Executive Council of Ontario

Executive Council of Ontario
The Ontario Cabinet of 1891. Clockwise starting at centre foreground: O. Mowat, A.S. Hardy, J.M. Gibson, R. Harcourt, E.H. Bronson, J. Dryden, G.W. Ross, C.F. Fraser

The Executive Council of Ontario (informally, and more commonly, the Cabinet of Ontario) plays an important role in the Government of Ontario, in accordance with the Westminster system.

A council of ministers of the Crown chaired by the Premier of Ontario, the Executive Council, almost always made up of members of the Legislative Assembly of Ontario, advises the Lieutenant Governor of Ontario on how to exercise the executive functions of the Ontario Crown. The members of the council are appointed by the Lieutenant Governor, on the advice of his or her Premier; though the Lieutenant Governor does not generally attend council meetings, directives issued by the viceroy on the advice of his or her ministers are said to be ordered by the Governor-in-Council. Ministers hold the honorific prefix "The Honourable" while members of the council.

The cabinet is thus similar in structure and role to the federal Queen's Privy Council for Canada, though smaller in size, and, whereas the federal cabinet is actually a committee of the Queen's Privy Council, the Executive Council of Ontario and Cabinet of Ontario are one and the same. Also unlike the Queen's Privy Council, members of the Ontario Executive Council are not appointed for life, and are not entitled to post nominal letters due to their position.

Most cabinet ministers are the head of a ministry, but this is not always the case. The Lieutenant Governor, advised by the Premier, determines which portfolios will be created. It is then up to the new minister to organize his or her department, and to present legislation for the new ministry if none exists.


Current cabinet

The current cabinet was most recently shuffled on October 20, 2011.

Lieutenant Governor David C. Onley (2007-)
Portfolio Minister
Premier of Ontario
Minister of Intergovernmental Affairs
Dalton McGuinty (2003-)
Deputy Premier of Ontario
Minister of Finance
Dwight Duncan (2011-)
Ministry of Agriculture, Food and Rural Affairs Ted McMeekin (2011-)
Attorney General of Ontario John Gerretsen (2011-)
Minister of Children and Youth Services Eric Hoskins (2011-)
Minister of Citizenship and Immigration Charles Sousa (2011-)
Minister of Community and Social Services John Milloy (2011-)
Minister of Community Safety and Correctional Services Madeleine Meilleur (2011-)
Minister of Consumer Services Margarett Best (2011-)
Minister of Economic Development and Innovation Brad Duguid (2011-)
Minister of Education Laurel Broten (2011-)
Minister of Energy Chris Bentley (2011-)
Minister of the Environment Jim Bradley (2011-)
Minister of Government Services Harinder Takhar (2009-)
Minister of Health and Long-Term Care Deb Matthews (2009-)
Minister of Labour
  • Minister Responsible for Seniors
Linda Jeffrey (2011-)
Minister of Municipal Affairs and Housing and Aboriginal Affairs Kathleen Wynne (2011-)
Minister of Natural Resources Michael Gravelle (2011-)
Minister of Northern Development and Mines Rick Bartolucci (2011-)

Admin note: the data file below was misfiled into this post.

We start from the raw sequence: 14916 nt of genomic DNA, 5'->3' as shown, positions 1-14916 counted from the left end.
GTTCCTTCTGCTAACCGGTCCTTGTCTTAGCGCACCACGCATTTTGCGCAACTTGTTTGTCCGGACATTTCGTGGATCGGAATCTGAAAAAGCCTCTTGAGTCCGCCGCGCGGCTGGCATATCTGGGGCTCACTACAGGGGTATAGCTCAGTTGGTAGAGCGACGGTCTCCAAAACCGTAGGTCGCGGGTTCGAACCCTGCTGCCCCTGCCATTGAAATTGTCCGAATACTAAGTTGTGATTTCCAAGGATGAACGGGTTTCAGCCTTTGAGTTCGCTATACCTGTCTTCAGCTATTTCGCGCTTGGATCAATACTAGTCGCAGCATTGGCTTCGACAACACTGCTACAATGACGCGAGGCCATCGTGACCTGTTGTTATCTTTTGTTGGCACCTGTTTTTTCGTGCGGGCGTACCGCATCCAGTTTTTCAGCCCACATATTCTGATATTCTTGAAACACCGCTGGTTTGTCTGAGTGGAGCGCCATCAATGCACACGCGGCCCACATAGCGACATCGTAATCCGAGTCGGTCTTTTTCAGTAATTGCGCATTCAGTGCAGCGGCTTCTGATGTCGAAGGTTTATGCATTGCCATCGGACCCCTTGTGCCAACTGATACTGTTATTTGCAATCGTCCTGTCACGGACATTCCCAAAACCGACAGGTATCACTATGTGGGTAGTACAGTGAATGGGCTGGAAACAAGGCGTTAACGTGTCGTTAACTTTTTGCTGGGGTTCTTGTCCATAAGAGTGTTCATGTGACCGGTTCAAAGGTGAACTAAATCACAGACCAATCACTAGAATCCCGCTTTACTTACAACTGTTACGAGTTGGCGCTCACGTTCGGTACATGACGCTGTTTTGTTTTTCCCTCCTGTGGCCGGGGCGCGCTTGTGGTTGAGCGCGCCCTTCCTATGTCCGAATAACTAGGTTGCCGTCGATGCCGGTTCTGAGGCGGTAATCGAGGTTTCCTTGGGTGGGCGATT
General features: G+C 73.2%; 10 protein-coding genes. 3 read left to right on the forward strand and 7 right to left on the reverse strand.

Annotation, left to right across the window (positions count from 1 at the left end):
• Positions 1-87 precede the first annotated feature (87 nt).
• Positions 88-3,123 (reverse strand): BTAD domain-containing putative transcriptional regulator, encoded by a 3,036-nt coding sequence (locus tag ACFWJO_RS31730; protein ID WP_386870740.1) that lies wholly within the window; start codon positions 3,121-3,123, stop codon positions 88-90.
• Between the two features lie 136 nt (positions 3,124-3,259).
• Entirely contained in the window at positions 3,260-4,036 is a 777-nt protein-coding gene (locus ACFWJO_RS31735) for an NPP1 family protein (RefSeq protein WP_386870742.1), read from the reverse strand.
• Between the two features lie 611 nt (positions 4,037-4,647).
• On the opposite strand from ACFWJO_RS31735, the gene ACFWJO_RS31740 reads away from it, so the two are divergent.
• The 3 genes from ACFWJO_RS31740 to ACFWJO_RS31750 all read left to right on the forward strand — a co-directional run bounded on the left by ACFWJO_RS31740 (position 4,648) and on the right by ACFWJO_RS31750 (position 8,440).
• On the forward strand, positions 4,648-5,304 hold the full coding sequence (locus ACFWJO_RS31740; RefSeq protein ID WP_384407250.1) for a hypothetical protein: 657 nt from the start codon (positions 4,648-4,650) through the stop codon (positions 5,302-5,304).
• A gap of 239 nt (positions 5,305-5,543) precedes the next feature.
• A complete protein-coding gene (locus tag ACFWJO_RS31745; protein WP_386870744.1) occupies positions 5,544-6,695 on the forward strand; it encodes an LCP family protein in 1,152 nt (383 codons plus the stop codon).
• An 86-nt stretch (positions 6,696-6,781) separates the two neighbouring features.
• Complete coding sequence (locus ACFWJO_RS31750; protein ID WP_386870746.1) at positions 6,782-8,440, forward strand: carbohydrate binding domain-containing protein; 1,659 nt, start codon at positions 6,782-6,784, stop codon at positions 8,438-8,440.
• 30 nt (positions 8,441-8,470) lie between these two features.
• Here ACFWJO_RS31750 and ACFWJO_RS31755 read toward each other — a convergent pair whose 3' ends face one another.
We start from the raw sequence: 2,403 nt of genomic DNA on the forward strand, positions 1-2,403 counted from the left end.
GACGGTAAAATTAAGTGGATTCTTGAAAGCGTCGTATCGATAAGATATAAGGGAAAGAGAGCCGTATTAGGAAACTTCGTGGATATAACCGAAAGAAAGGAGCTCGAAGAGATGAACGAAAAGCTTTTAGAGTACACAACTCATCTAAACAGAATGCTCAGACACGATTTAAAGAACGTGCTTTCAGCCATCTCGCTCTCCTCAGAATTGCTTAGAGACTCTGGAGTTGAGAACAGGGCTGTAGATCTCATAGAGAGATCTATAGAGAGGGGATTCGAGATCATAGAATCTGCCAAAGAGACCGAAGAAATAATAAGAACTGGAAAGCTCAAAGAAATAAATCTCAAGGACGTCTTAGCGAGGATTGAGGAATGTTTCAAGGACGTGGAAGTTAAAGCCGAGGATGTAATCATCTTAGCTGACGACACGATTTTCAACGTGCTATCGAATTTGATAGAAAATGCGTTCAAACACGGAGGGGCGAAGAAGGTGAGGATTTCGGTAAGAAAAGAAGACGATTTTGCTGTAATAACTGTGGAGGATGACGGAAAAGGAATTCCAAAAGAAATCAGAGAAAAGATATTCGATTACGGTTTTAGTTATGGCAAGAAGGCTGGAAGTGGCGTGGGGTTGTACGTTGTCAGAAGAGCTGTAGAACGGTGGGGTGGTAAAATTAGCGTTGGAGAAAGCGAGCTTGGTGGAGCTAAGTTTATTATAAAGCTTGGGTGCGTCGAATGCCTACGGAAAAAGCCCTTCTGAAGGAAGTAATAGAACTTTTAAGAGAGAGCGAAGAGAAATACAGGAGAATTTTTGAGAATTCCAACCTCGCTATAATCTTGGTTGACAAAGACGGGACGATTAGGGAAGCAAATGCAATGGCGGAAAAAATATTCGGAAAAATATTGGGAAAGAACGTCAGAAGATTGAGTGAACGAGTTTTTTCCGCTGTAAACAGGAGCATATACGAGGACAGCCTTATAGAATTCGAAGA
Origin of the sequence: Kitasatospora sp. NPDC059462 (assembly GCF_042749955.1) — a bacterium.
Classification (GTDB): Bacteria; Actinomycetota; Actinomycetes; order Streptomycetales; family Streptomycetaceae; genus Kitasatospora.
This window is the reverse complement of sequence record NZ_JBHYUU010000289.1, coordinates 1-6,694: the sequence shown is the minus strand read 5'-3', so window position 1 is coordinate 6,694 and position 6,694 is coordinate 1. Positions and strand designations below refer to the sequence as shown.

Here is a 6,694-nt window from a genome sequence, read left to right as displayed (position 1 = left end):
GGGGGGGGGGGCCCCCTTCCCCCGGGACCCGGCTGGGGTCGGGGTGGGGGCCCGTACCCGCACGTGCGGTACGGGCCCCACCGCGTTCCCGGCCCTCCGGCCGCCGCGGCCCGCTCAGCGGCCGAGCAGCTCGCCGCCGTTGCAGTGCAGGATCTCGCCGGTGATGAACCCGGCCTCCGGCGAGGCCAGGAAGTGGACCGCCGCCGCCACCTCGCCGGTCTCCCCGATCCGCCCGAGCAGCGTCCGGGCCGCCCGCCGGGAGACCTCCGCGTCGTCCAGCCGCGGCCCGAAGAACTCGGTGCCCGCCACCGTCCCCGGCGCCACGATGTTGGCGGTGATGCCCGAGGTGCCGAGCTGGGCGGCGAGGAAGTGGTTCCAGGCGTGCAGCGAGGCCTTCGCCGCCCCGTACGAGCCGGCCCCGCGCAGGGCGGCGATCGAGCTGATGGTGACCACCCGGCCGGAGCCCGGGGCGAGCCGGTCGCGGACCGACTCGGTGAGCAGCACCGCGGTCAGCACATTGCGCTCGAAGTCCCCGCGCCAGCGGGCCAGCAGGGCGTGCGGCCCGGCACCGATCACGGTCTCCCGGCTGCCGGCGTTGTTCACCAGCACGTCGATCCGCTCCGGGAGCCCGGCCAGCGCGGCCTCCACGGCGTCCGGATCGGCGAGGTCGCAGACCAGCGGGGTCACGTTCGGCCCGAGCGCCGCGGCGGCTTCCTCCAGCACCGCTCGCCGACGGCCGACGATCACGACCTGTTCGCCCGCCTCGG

Minister of Tourism and Culture Michael Chan (2010-)
Minister of Training, Colleges and Universities Glen Murray (2011-)
Minister of Transport and Infrastructure Bob Chiarelli (2011-)

Former Ministries

  • Ministry of Economic Development and Trade (-2008)
  • Ministry of Public Infrastructure Renewal (-2008)
  • Ministry of Energy (-2008)
  • Ministry of Agriculture, Food and Rural Affairs (1994–2002)
  • Ministry of Children's Services (10/2003 - 03/2004)
  • Ministry of Citizenship (1987–1995; 2001–2003)
  • Ministry of Citizenship, Culture and Recreation (1995–2001)
  • Ministry of Colleges and Universities (1972–1993)
  • Ministry of Community, Family and Children's Services (2002–2003)
  • Ministry of Consumer and Business Services (2003–2005)
  • Ministry of Consumer and Commercial Relations (1972–2001)
  • Ministry of Correctional Services (1972–1993; 1999–2002)
  • Ministry of Culture and Communications (1987–1993)
  • Ministry of Culture, Tourism and Recreation (1993–1995)
  • Ministry of Economic Development, Trade and Tourism (1995–1999)
  • Ministry of Education and Training (1993–1999)
  • Ministry of Energy, Science and Technology (1997–2002)
  • Ministry of Enterprise, Opportunity and Innovation (2002–2003)
  • Ministry of Environment and Energy (1993–1997; 2002)
  • Ministry of Financial Institutions (1986–1993)
  • Ministry of Health (1972–1999)
  • Ministry of Housing (1973–1981; 1985–1995)
  • Ministry of Industry, Trade and Technology (1985–1993)
  • Ministry of Intergovernmental Affairs (-2007)
  • Ministry of Municipal Affairs (1985–1995; 10/2003 - 03/2004)
  • Ministry of Public Safety and Security (2002–2003)
  • Ministry of Skills Development (1985–1993)
  • Ministry of the Solicitor General (1972–1993; 1999–2002)
  • Ministry of the Solicitor General and Correctional Services (1993–1999)
  • Ministry of Tourism (1999–2001)
  • Ministry of Tourism, Culture and Recreation (2001–2002)
  • Ministry of Transportation and Communications (1971–1987)
  • Ministry of Treasury and Economics (1978–1993)
  • Provincial Secretary and Registrar of Ontario (from 1961 Provincial Secretary and Minister of Citizenship) (list) (1867–1975)



See also

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